This semester marks my seventh time teaching the introductory course to international relations and my seventh time incorporating strategic games into the course. A staple game for any political science course is the Prisoner’s Dilemma and a typical introduction of the material to students may have students explain the concept or, perhaps, play it with a partner. However, this introduction is incomplete as part of the major lessons from the game (for IR anyways) is how we can use it to modify our institutions, behaviors, or norms to overcome prisoner dilemma-esque situations. Having played this in class that range from very small (8) to moderate (50) (I also have done it in a 250 person class, but in sections, so that doesn’t quite count. However, without sections, I think this series of trials would still work fantastically).
Here is the series, in full, that I use for my courses. You can download the pdf of the game here: Prisoner’s Dilemma in the Classroom.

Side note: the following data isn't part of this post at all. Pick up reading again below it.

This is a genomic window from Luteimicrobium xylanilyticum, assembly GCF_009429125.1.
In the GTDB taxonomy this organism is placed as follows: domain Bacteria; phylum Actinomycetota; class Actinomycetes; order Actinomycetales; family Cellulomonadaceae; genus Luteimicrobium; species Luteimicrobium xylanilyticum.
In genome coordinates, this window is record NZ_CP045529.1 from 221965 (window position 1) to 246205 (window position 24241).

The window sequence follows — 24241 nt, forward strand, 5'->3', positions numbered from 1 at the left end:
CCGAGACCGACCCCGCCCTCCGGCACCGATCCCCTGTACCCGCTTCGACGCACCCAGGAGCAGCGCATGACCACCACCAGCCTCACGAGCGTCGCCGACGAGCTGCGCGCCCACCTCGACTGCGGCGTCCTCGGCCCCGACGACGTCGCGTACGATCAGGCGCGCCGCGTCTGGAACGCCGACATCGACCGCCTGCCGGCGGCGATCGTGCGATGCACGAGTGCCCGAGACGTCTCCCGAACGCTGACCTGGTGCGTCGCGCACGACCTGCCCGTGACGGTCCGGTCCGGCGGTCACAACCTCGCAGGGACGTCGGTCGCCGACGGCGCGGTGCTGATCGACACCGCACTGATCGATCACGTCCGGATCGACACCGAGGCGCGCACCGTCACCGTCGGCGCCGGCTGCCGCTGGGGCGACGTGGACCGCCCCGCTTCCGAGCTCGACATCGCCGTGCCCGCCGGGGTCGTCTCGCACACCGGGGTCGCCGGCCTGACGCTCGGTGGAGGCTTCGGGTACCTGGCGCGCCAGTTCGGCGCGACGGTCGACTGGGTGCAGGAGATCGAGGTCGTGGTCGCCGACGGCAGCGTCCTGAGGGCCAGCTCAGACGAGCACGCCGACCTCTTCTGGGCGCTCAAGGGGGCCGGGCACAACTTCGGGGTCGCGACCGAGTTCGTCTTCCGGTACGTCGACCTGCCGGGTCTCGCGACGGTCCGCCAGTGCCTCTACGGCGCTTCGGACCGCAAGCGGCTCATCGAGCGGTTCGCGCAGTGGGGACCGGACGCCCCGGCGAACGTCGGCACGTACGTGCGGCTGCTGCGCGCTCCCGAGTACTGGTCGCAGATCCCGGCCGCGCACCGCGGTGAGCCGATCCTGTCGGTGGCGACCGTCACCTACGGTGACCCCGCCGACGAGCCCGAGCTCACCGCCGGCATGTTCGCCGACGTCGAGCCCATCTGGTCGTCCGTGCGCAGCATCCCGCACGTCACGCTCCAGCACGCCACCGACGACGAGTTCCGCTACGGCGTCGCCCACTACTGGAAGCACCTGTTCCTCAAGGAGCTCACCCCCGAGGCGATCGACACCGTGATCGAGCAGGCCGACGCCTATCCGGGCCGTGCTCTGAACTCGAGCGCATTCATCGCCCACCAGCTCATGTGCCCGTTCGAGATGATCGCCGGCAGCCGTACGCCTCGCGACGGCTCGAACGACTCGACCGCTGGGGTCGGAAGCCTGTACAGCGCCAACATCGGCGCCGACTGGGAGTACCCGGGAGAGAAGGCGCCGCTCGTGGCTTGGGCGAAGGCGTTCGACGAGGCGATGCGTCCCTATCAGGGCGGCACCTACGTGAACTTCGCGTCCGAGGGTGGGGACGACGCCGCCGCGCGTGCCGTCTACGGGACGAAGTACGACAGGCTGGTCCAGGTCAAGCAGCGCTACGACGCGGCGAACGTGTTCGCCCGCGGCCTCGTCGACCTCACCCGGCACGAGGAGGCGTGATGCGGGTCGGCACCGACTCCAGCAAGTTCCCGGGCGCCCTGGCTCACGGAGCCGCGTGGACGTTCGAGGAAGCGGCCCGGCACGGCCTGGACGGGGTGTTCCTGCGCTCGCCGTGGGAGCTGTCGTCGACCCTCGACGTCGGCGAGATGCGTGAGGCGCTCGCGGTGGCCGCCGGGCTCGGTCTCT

This section is intended for the proctor of the game; do not read this to the students.
The goal of this simulation is to give students’ a healthy taste of playing the prisoner’s dilemma and what to expect from it. The initial rounds are played to show that defection is the optimal strategy and that preference can change given different rules for playing the game. The final few variants are done in large groups that comprise the entire classroom.
The goal of each student is to have the highest number of points at the end of the class. Each student will be responsible for keeping track of their own score throughout the game and should be reminded after each round to write down their gain from the round.
On the blackboard, draw a 2×2 Square with the following payouts: